Monthly Archives: June 2016

The Impact Of The EU Referendum – Some Personal Thoughts

With just two days to go until the big EU vote, many clients have asked what my own views are on the potential for the UK to leave the European Union. I suspect what they are probably most concerned with is ‘what will the impact on the markets be?’.

I should stress that these are my own personal views on the possible outcomes following the vote. I shall try not to get too political here and keep this focused on the financials.

What is already clear, is that ‘the market’ most certainly favours the UK remaining in the EU. Just yesterday, we saw the FTSE 100 gain over 3%, just on news that momentum seemed to be shifting back in the direction of the remain camp. Despite the leave side seeming to gain an advantage in recent weeks, my view is that ‘the market’ still expects a remain vote to a certain extent.

So, what does this all mean? Well, in the event that we remain in the EU, I would not be surprised to see major stock markets jump by 3-4% on Friday. What follows is largely unknown, however one can assume that it will be more of the same status quo for the time being.

In the event of a leave vote, I suspect that the markets will fall by a similar margin, if not more severely. What is less certain is what the weeks, months and years that follow will hold for us. You see the market, just like the human brain, really hates uncertainty. Once an outcome is known however, the market (just like the brain) can adapt to this new set of circumstances and start formulating solutions to any problems.

I certainly know that this is true when facing an issue in my own business or life. When the outcome is unknown, the uncertainly can tie you up in knots, however once I know what the future holds, even if the outcome is negative, the brain goes to work on formulating solutions.

With this said, I don’t think anyone really knows what the longer term future will hold in the event of a vote to leave (the same of course could be said about remain). While various think tanks and economic commentators have created countless models and predictions, in reality, I think it is all guess work.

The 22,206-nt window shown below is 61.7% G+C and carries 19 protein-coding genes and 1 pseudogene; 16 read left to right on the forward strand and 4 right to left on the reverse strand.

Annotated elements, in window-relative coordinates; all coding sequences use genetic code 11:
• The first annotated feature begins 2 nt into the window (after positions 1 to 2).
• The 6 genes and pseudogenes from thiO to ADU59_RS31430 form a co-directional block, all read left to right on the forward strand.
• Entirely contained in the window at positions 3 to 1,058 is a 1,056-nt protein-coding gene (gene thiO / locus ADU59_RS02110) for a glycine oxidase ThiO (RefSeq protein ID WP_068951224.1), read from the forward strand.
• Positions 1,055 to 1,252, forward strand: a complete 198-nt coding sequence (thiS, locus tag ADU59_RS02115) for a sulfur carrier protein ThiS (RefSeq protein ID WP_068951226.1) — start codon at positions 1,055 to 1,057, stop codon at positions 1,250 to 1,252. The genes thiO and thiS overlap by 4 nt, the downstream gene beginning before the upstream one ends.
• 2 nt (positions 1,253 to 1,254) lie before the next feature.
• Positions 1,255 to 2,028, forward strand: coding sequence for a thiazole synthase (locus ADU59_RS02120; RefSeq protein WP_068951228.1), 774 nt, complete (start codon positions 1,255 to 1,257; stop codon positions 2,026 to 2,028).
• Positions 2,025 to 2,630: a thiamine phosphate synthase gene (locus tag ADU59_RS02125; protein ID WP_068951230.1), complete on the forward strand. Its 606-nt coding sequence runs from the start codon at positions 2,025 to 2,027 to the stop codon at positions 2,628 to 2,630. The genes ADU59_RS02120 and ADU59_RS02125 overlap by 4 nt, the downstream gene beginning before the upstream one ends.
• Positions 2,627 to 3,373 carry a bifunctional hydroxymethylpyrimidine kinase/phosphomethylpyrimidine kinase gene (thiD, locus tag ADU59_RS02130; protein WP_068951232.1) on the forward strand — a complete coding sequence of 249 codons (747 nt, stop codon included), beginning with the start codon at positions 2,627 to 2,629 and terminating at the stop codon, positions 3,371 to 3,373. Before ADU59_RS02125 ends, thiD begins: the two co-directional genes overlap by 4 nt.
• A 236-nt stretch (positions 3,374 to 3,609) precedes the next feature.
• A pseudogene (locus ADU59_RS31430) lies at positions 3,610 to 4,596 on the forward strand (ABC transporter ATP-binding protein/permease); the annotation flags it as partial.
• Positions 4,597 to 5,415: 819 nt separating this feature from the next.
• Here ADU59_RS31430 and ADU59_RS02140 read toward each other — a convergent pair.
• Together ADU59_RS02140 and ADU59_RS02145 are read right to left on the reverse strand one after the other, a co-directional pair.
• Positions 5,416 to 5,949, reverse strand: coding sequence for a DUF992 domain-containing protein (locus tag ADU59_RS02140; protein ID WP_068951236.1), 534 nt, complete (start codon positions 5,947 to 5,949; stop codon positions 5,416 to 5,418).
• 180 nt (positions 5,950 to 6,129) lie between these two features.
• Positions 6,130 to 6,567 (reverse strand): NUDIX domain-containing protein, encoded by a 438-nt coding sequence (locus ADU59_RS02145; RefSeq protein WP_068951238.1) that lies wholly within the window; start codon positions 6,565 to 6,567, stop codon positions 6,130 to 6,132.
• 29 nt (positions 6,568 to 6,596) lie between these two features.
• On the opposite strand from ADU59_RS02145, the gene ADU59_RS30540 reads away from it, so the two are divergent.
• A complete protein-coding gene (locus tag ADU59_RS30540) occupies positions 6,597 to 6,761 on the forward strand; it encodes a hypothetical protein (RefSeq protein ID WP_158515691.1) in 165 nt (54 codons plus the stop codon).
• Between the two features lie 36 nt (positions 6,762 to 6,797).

The EU is such a colossal ‘thing’, that I don’t think any one person or body can fully appreciate the implications of leaving the EU over the next 10 days, let alone the next 10 years.

My own view is that the UK will survive and thrive in the longer term, whatever the outcome, however in the short term, the safest bet, especially where the markets are concerned, would be remain.

Income In Retirement – A Shift In Thinking

With the new pension freedoms legislation now firmly part of the retirement planning landscape in the UK, the true implications of these changes are now starting to be truly understood.

What is clear in our day-to-day work with clients’, is that the pension investment landscape (that is, the investment funds that we hold within our pensions) has not quite caught up with the reality of this brave new world.

For a start, we come across clients who are invested in so called ‘lifestyle’ funds on an almost daily basis. These investment strategies gradually pull people out of ‘risk assets’ such as equities and property and move them into ‘safer assets’ such as cash and bonds as they approach retirement.

The problem with this strategy is that it is entirely founded on the basis that most people purchased an annuity at the end of their working life. As such, the funds would be de-risked as the day of retirement approached. The intention being that there would be less risk of the fund falling sharply in value shortly before annuity purchase, when there would be insufficient time to make back any losses.

While this strategy was sound in a world where a good majority of people bought an annuity with their retirement savings, since the introduction of pension freedoms, this appears to be far less common. The figures vary but annuity sales have almost certainly had a significant fall, with one major provider reporting a 75% drop since the pension freedoms announcement. This leads us to the conclusion that many more people are choosing to draw an income from their fund, otherwise known as Flexi-access drawdown.

If someone is invested in a lifestyle fund, but then decides to take an income from the fund over the coming years, rather than purchase an annuity, the investments could have been pulled out of ‘growth assets’ just when growth is needed the most.

If the Flexi-access drawdown option is chosen, a shift of investment thinking is required as the pension funds accumulated will remain invested, possibly for the next 20, 30 or even 40 years. As such, we would suggest that anyone thinking of taking an income from their pension fund directly, rather than purchase an annuity, seriously consider how appropriate the investments held within their pensions are.

It could well be that the perfect investment strategy in the ‘old’ pension world, leads to the perfect storm in the new one.

We also come across many people who review and manage their other investments on an almost daily basis, but who have not reviewed their pension investments for 20 years or more. The days of the pension being a ‘set and forget’ investment could now be truly behind us and we would encourage people to consider pension investments as active, just like any other.

In the next article, we will look at how the consistency of returns is now more important than ever in the new pension landscape.